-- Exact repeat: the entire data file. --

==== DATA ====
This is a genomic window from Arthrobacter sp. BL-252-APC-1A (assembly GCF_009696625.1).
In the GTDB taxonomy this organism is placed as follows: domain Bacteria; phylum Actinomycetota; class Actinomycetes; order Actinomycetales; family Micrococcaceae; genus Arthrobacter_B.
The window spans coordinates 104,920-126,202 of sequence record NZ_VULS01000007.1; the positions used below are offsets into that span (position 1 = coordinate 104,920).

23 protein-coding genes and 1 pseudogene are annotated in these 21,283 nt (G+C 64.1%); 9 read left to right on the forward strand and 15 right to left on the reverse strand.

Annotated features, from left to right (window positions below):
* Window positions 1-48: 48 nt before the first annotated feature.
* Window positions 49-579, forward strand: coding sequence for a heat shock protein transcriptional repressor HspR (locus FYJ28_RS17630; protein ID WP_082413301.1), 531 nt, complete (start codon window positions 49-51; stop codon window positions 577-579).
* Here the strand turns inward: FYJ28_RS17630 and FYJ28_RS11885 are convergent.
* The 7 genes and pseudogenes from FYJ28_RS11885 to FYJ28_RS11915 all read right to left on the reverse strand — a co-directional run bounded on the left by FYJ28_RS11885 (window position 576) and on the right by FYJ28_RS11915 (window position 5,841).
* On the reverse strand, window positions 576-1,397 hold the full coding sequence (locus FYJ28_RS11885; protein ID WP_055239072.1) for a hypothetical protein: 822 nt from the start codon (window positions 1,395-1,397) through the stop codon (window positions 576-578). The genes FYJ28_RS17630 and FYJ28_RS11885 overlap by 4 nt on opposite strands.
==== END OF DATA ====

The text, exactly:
This is a genomic window from Arthrobacter sp. BL-252-APC-1A (assembly GCF_009696625.1).
In the GTDB taxonomy this organism is placed as follows: domain Bacteria; phylum Actinomycetota; class Actinomycetes; order Actinomycetales; family Micrococcaceae; genus Arthrobacter_B.
The window spans coordinates 104,920-126,202 of sequence record NZ_VULS01000007.1; the positions used below are offsets into that span (position 1 = coordinate 104,920).

23 protein-coding genes and 1 pseudogene are annotated in these 21,283 nt (G+C 64.1%); 9 read left to right on the forward strand and 15 right to left on the reverse strand.

Annotated features, from left to right (window positions below):
* Window positions 1-48: 48 nt before the first annotated feature.
* Window positions 49-579, forward strand: coding sequence for a heat shock protein transcriptional repressor HspR (locus FYJ28_RS17630; protein ID WP_082413301.1), 531 nt, complete (start codon window positions 49-51; stop codon window positions 577-579).
* Here the strand turns inward: FYJ28_RS17630 and FYJ28_RS11885 are convergent.
* The 7 genes and pseudogenes from FYJ28_RS11885 to FYJ28_RS11915 all read right to left on the reverse strand — a co-directional run bounded on the left by FYJ28_RS11885 (window position 576) and on the right by FYJ28_RS11915 (window position 5,841).
* On the reverse strand, window positions 576-1,397 hold the full coding sequence (locus FYJ28_RS11885; protein ID WP_055239072.1) for a hypothetical protein: 822 nt from the start codon (window positions 1,395-1,397) through the stop codon (window positions 576-578). The genes FYJ28_RS17630 and FYJ28_RS11885 overlap by 4 nt on opposite strands.